Kazimierz Zakrzewski 1900-1941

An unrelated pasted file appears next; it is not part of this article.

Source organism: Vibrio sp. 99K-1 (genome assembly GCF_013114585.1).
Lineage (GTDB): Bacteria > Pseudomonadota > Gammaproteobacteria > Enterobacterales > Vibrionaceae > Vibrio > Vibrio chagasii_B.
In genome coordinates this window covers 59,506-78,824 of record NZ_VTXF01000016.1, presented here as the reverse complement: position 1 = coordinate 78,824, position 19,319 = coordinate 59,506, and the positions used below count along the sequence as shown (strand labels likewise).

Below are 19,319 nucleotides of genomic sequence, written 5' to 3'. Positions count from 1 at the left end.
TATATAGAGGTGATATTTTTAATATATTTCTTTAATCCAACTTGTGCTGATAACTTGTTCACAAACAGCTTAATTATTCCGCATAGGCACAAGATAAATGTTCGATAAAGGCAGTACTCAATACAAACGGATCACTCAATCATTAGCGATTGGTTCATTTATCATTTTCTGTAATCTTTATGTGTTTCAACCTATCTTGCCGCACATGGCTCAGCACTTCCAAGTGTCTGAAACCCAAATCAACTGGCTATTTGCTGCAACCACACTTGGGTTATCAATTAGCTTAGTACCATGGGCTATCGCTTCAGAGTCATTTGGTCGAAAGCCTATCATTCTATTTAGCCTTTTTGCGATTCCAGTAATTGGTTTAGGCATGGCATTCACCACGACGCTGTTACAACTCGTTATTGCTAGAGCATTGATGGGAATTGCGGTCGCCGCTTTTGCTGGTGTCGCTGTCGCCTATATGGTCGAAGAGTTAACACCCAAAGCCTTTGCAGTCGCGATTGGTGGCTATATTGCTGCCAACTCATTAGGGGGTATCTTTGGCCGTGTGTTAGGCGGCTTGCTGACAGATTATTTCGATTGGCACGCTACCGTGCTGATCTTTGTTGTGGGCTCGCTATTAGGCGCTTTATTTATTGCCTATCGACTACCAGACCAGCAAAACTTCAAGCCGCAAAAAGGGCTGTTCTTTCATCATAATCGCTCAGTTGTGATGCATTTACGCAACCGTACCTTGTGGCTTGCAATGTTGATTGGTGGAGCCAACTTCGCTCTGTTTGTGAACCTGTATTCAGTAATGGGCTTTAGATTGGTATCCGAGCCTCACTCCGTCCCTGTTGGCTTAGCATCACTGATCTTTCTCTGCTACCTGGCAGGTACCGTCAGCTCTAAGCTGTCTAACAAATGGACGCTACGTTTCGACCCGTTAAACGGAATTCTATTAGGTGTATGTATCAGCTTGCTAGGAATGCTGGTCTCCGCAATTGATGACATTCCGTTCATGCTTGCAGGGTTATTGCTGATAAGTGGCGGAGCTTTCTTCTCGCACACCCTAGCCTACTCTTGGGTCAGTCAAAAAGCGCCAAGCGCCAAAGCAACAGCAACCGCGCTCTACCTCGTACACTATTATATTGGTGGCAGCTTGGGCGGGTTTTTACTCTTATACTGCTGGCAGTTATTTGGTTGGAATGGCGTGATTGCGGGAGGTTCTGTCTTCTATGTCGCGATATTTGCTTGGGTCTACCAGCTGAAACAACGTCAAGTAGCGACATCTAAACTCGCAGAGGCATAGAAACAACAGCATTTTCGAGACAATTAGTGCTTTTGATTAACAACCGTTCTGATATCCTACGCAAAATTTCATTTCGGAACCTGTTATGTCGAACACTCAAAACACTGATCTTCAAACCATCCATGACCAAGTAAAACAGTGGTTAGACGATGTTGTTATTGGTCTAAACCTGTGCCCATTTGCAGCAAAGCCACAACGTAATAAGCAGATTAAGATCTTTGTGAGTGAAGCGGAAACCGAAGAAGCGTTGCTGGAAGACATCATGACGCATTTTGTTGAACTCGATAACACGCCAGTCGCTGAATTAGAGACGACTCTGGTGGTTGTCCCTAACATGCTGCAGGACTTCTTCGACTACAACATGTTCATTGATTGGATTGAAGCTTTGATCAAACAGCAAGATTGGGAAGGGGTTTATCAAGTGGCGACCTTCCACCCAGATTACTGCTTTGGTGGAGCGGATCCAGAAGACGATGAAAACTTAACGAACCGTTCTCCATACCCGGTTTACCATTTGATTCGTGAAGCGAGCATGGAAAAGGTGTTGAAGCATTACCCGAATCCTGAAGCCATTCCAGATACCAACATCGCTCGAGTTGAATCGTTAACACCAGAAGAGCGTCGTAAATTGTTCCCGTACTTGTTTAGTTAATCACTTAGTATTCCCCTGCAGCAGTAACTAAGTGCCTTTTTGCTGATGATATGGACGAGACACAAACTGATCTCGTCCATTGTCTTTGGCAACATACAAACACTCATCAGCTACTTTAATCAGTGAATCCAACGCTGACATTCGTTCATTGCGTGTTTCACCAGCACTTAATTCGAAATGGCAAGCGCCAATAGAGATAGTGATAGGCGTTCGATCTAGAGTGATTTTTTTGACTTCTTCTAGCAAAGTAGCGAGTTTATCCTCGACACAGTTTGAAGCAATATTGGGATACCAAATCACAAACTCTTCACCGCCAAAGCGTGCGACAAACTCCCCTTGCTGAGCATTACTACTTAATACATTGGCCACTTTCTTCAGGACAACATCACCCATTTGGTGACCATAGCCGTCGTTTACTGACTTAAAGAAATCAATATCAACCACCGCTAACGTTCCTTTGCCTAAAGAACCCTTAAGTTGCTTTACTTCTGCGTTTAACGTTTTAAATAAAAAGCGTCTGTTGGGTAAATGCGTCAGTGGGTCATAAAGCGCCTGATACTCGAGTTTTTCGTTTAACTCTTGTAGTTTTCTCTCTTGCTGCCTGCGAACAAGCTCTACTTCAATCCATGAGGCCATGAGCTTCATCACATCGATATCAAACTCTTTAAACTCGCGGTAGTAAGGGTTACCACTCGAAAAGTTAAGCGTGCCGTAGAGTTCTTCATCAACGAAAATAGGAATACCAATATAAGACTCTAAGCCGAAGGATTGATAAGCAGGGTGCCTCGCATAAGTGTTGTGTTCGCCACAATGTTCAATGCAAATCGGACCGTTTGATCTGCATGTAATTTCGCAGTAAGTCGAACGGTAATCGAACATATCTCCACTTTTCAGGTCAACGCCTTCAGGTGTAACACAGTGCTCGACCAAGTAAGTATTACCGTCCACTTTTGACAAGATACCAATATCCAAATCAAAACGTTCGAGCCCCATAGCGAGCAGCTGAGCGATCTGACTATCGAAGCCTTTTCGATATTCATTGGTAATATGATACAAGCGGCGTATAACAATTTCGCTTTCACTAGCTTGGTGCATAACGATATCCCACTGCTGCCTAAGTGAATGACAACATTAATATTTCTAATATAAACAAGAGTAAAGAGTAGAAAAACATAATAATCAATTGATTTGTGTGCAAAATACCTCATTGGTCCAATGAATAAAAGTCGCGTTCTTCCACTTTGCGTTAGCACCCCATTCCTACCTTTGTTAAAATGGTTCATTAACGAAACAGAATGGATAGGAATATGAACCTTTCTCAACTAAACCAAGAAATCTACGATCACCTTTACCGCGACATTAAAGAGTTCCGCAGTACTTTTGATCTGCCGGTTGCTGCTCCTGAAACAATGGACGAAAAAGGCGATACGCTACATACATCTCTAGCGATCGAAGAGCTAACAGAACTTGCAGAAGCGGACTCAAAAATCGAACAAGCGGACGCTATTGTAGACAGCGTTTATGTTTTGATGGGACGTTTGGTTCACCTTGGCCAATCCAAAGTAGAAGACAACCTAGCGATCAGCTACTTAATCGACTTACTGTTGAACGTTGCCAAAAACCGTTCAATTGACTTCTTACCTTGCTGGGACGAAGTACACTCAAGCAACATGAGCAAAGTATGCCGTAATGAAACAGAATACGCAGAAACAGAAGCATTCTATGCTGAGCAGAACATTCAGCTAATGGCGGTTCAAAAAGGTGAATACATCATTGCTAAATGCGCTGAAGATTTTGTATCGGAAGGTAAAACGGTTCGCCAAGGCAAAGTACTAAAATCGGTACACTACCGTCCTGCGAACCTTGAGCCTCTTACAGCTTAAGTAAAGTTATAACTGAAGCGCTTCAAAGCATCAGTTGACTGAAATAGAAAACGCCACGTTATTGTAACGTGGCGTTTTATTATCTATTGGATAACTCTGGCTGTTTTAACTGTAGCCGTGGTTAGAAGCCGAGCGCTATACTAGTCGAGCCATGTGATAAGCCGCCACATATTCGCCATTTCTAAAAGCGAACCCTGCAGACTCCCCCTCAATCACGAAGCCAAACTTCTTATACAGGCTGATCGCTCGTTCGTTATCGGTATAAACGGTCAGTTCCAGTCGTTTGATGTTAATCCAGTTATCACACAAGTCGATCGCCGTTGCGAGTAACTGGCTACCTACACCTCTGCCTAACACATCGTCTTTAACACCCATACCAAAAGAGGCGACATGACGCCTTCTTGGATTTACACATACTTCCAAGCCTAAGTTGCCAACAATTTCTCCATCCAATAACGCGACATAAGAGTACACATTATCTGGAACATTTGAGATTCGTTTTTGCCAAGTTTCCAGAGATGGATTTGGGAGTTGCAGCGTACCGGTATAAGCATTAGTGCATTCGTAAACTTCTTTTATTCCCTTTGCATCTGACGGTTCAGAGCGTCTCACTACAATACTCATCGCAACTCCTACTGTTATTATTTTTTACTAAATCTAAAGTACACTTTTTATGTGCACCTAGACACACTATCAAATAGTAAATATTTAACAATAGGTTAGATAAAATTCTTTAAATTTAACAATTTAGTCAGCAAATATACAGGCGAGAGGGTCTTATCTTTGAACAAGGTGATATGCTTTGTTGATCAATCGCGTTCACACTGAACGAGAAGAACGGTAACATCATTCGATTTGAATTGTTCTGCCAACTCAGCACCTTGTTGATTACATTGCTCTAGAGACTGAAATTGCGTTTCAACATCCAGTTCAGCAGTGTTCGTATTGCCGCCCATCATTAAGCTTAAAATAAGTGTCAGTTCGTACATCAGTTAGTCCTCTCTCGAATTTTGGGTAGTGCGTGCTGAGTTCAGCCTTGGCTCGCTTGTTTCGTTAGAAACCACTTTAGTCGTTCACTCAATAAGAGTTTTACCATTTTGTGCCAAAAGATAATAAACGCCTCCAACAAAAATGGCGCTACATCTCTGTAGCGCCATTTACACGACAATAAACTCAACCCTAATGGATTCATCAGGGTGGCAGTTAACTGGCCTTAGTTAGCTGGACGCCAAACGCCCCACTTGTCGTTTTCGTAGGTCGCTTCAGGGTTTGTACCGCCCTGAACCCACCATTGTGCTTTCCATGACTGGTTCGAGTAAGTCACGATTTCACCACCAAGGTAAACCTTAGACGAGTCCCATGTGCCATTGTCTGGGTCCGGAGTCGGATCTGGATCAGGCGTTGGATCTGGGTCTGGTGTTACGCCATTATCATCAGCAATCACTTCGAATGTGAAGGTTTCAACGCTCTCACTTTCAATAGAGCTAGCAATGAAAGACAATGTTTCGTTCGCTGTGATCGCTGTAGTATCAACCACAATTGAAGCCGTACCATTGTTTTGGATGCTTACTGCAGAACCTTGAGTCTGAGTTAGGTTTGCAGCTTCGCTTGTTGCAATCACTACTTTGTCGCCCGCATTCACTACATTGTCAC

He was born on 4 November 1900 in Kraków. In 1917, he joined the Polish Legions fighting for the Austro-Hungarian Empire. In 1920, he joined the Academic Brigade (Brygada Akademicka), with which he fought during the Polish-Soviet War, which was won by Poland. He studied at the Jagiellonian University and the Jan Kazimierz University in Lviv. He lectured at the University of Poznań and the University of Lviv. In 1935, he became an associate professor at the University of Warsaw, where he took charge of the first Chair of Byzantine studies in Poland. In his youth, Zakrzewski was a member of the “Zarzewie” (Embers) organisation. After the First World War, he was active in the Lviv Club of the One Hundred Group (Zespół Stu) – a conceptual work group supporting the national camp, and then Piłsudzki’s political movement. Zakrzewski co-edited the newspaper issued by the Club and Lviv’s largest daily – Słowo Polskie. After the May Coup, he became one of the intellectual pillars of the repairers – the left wing of the Piłsudski camp. He became involved in the work of the Union for the Reform of the Republic of Poland (Związek Naprawy Rzeczypospolitej), and then of the Union of Work of Villages and Cities (Zjednoczenie Pracy Wsi i Miast). He co-authored the programme of the General Labour Federation (Generalna Federacja Pracy) – a pro-government trade union centre. He also joined the Trade Union Association (Związek Związków Zawodowych). He published in the press of the Piłsudzki camp, in the Droga monthly and weeklies PrzełomPionNaród i Państwo and Front Robotniczy, in journals issued by the Federal Labour Federation (Generalna Federacja Pracy) and in the Solidarność Pracy and Syndykalista journals, and from 1937, in Głos Powszechny, Warsaw syndicalist daily issued by the Central Department of the Trade Union Association (ZZZ). Over time, Zakrzewski distanced himself from the activities of the mainstream Sanation. During the German occupation, he was active in the political and military underground. He co-founded the underground Union of Polish Syndicalists. On 12 January 1941, he was arrested by the Germans and thrown into the Pawiak prison. In March 1941, after soldiers of the Union of Armed Struggle (Związek Walki Zbrojnej) executed the well-known actor Igo Sym, a Volksdeutsch and agent of the Abwehr, and later of the Gestapo, in retaliation, the German occupation authorities ordered the execution of seventeen prisoners from Pawiak, who were shot on 11 March in the Palmiry forest, near Warsaw. Kazimierz Zakrzewski was one of the victims.


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